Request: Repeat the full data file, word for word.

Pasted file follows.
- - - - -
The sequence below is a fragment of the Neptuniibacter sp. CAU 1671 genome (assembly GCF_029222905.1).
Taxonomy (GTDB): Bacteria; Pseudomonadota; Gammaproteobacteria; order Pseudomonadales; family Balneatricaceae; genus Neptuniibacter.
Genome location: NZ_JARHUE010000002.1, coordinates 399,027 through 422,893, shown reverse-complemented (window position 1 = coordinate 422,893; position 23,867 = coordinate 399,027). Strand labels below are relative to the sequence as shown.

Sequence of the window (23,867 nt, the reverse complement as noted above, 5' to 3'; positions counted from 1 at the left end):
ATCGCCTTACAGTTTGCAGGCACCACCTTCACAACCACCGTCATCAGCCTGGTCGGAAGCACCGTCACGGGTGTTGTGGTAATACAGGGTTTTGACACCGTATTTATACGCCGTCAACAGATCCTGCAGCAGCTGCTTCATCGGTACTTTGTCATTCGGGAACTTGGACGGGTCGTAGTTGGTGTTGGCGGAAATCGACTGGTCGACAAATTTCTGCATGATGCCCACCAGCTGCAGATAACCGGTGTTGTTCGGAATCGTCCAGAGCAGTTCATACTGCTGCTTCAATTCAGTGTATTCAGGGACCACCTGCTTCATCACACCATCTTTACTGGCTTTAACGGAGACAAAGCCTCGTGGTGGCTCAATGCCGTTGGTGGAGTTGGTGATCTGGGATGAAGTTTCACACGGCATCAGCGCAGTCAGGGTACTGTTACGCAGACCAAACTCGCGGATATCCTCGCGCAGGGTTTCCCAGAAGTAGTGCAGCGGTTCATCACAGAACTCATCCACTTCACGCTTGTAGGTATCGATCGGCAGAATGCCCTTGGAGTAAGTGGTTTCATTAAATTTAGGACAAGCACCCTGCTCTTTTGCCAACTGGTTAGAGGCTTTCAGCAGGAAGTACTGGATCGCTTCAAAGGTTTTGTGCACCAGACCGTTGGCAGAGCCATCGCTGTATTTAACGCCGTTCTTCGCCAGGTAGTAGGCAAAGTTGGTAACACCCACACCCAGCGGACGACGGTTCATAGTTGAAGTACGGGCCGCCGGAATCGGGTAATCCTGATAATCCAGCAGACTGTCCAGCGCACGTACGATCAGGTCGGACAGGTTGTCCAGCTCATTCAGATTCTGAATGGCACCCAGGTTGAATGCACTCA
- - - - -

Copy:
The sequence below is a fragment of the Neptuniibacter sp. CAU 1671 genome (assembly GCF_029222905.1).
Taxonomy (GTDB): Bacteria; Pseudomonadota; Gammaproteobacteria; order Pseudomonadales; family Balneatricaceae; genus Neptuniibacter.
Genome location: NZ_JARHUE010000002.1, coordinates 399,027 through 422,893, shown reverse-complemented (window position 1 = coordinate 422,893; position 23,867 = coordinate 399,027). Strand labels below are relative to the sequence as shown.

Sequence of the window (23,867 nt, the reverse complement as noted above, 5' to 3'; positions counted from 1 at the left end):
ATCGCCTTACAGTTTGCAGGCACCACCTTCACAACCACCGTCATCAGCCTGGTCGGAAGCACCGTCACGGGTGTTGTGGTAATACAGGGTTTTGACACCGTATTTATACGCCGTCAACAGATCCTGCAGCAGCTGCTTCATCGGTACTTTGTCATTCGGGAACTTGGACGGGTCGTAGTTGGTGTTGGCGGAAATCGACTGGTCGACAAATTTCTGCATGATGCCCACCAGCTGCAGATAACCGGTGTTGTTCGGAATCGTCCAGAGCAGTTCATACTGCTGCTTCAATTCAGTGTATTCAGGGACCACCTGCTTCATCACACCATCTTTACTGGCTTTAACGGAGACAAAGCCTCGTGGTGGCTCAATGCCGTTGGTGGAGTTGGTGATCTGGGATGAAGTTTCACACGGCATCAGCGCAGTCAGGGTACTGTTACGCAGACCAAACTCGCGGATATCCTCGCGCAGGGTTTCCCAGAAGTAGTGCAGCGGTTCATCACAGAACTCATCCACTTCACGCTTGTAGGTATCGATCGGCAGAATGCCCTTGGAGTAAGTGGTTTCATTAAATTTAGGACAAGCACCCTGCTCTTTTGCCAACTGGTTAGAGGCTTTCAGCAGGAAGTACTGGATCGCTTCAAAGGTTTTGTGCACCAGACCGTTGGCAGAGCCATCGCTGTATTTAACGCCGTTCTTCGCCAGGTAGTAGGCAAAGTTGGTAACACCCACACCCAGCGGACGACGGTTCATAGTTGAAGTACGGGCCGCCGGAATCGGGTAATCCTGATAATCCAGCAGACTGTCCAGCGCACGTACGATCAGGTCGGACAGGTTGTCCAGCTCATTCAGATTCTGAATGGCACCCAGGTTGAATGCACTCA